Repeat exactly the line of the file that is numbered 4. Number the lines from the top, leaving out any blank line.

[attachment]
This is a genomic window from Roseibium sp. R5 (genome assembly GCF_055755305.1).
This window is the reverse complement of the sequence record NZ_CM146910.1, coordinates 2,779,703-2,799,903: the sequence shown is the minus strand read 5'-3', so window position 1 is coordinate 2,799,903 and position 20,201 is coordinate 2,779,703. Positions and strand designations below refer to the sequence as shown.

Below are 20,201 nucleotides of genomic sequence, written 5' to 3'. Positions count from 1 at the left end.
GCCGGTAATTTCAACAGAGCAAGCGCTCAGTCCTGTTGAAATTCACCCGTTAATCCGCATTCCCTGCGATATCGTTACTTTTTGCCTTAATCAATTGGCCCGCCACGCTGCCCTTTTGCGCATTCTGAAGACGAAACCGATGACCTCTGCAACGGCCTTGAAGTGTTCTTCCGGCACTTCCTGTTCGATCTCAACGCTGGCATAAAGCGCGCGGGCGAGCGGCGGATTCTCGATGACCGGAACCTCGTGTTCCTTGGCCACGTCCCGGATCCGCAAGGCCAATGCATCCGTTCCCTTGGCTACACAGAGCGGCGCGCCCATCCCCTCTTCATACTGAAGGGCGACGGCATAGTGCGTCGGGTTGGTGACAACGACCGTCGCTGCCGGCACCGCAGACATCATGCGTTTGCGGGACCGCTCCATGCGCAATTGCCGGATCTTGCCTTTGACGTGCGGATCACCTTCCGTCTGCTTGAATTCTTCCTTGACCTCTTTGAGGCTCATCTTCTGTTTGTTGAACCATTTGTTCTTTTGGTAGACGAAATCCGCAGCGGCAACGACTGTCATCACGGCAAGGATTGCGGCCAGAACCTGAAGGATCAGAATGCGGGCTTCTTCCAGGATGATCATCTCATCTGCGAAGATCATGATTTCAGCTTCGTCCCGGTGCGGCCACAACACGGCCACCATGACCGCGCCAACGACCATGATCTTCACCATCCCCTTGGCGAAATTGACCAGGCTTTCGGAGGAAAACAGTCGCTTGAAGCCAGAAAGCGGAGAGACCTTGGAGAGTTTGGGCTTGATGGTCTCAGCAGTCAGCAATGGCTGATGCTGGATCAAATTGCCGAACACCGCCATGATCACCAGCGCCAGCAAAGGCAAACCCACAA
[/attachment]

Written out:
GCCGGTAATTTCAACAGAGCAAGCGCTCAGTCCTGTTGAAATTCACCCGTTAATCCGCATTCCCTGCGATATCGTTACTTTTTGCCTTAATCAATTGGCCCGCCACGCTGCCCTTTTGCGCATTCTGAAGACGAAACCGATGACCTCTGCAACGGCCTTGAAGTGTTCTTCCGGCACTTCCTGTTCGATCTCAACGCTGGCATAAAGCGCGCGGGCGAGCGGCGGATTCTCGATGACCGGAACCTCGTGTTCCTTGGCCACGTCCCGGATCCGCAAGGCCAATGCATCCGTTCCCTTGGCTACACAGAGCGGCGCGCCCATCCCCTCTTCATACTGAAGGGCGACGGCATAGTGCGTCGGGTTGGTGACAACGACCGTCGCTGCCGGCACCGCAGACATCATGCGTTTGCGGGACCGCTCCATGCGCAATTGCCGGATCTTGCCTTTGACGTGCGGATCACCTTCCGTCTGCTTGAATTCTTCCTTGACCTCTTTGAGGCTCATCTTCTGTTTGTTGAACCATTTGTTCTTTTGGTAGACGAAATCCGCAGCGGCAACGACTGTCATCACGGCAAGGATTGCGGCCAGAACCTGAAGGATCAGAATGCGGGCTTCTTCCAGGATGATCATCTCATCTGCGAAGATCATGATTTCAGCTTCGTCCCGGTGCGGCCACAACACGGCCACCATGACCGCGCCAACGACCATGATCTTCACCATCCCCTTGGCGAAATTGACCAGGCTTTCGGAGGAAAACAGTCGCTTGAAGCCAGAAAGCGGAGAGACCTTGGAGAGTTTGGGCTTGATGGTCTCAGCAGTCAGCAATGGCTGATGCTGGATCAAATTGCCGAACACCGCCATGATCACCAGCGCCAGCAAAGGCAAACCCACAA